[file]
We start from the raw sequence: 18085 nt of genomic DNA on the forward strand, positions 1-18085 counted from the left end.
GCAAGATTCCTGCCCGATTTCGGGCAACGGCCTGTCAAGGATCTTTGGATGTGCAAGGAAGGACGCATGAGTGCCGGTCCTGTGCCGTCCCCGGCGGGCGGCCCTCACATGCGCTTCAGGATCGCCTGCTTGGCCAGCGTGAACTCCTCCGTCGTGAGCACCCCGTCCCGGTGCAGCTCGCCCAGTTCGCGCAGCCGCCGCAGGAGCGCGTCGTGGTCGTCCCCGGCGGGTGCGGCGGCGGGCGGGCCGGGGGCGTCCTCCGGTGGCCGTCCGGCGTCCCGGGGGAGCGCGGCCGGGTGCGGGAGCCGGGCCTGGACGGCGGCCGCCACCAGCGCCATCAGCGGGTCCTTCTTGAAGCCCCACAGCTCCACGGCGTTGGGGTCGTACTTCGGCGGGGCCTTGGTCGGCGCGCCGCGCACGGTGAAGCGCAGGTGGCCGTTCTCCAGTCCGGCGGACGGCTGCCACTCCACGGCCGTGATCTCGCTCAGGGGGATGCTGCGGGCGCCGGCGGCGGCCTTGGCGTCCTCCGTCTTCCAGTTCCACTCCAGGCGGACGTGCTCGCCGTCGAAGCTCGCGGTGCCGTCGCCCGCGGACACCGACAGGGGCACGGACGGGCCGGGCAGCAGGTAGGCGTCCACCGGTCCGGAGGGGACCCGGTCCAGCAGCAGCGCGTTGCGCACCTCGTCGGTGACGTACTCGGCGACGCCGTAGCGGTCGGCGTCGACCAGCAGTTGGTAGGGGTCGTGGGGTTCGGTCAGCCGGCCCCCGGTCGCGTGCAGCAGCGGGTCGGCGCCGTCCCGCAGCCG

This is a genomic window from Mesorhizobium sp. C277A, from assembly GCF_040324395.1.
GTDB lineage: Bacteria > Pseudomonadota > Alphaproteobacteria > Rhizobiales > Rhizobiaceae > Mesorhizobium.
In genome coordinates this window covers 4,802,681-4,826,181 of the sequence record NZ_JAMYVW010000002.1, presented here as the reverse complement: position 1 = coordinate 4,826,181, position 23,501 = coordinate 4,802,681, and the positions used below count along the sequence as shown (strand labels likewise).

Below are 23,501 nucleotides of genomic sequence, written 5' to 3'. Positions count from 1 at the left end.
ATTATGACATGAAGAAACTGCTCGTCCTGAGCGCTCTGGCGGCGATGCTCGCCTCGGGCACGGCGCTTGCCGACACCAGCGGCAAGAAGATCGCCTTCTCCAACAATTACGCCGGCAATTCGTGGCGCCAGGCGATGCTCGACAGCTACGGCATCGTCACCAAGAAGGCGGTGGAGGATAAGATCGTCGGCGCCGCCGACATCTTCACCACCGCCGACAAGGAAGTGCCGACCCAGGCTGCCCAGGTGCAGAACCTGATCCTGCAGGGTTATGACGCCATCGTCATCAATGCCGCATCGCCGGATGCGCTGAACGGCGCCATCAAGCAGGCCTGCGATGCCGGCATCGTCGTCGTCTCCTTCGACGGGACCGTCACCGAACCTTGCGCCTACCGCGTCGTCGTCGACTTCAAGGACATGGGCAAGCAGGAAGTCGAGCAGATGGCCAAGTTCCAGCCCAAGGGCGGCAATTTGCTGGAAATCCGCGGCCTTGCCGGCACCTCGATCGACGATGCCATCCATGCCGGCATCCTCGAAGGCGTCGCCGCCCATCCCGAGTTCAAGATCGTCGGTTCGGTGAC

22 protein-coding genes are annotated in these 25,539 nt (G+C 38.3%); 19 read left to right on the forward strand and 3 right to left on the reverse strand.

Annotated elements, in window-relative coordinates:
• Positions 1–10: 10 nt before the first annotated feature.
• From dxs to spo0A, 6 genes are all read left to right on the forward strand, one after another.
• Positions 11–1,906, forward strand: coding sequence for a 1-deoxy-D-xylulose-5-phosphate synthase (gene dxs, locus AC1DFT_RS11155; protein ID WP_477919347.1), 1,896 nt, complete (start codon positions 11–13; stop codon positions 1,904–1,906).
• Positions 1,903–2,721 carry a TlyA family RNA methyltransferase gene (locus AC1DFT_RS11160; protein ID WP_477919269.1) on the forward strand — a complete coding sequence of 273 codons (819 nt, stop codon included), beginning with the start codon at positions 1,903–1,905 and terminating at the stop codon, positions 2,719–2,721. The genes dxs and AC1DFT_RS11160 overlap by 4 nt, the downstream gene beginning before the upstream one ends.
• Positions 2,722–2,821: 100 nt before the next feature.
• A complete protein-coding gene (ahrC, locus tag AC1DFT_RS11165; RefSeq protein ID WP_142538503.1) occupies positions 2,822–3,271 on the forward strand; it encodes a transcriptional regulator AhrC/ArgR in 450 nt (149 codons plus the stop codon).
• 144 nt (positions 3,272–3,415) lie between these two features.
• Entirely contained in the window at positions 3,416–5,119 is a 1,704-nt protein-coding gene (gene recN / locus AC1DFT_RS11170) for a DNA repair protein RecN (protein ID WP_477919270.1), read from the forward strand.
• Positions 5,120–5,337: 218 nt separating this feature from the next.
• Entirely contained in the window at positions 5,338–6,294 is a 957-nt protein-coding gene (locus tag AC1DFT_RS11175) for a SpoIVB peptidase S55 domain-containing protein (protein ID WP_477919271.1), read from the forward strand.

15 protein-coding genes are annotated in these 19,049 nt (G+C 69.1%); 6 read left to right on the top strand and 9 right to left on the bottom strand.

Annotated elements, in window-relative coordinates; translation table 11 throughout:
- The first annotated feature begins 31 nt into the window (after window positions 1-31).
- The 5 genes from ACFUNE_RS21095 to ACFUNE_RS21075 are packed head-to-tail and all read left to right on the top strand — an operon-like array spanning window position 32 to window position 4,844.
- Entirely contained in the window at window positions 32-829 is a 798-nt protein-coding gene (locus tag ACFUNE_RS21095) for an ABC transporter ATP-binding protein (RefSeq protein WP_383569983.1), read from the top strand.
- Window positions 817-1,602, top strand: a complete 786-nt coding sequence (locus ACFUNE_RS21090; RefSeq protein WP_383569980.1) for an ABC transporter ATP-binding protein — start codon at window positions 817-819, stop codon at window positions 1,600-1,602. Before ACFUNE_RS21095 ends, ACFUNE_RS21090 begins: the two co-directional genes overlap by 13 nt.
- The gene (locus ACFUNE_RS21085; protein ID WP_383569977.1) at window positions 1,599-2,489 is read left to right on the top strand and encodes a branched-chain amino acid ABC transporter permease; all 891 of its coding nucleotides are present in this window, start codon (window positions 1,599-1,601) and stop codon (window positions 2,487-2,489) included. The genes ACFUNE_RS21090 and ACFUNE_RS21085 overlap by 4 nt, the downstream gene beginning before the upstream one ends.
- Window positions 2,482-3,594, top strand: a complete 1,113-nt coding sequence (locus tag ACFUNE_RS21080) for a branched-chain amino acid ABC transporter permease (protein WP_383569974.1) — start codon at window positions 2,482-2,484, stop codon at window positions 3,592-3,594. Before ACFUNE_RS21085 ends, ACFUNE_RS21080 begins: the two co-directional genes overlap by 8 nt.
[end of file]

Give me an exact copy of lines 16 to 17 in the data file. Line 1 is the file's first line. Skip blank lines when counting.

• 144 nt (positions 3,272–3,415) lie between these two features.
• Entirely contained in the window at positions 3,416–5,119 is a 1,704-nt protein-coding gene (gene recN / locus AC1DFT_RS11170) for a DNA repair protein RecN (protein ID WP_477919270.1), read from the forward strand.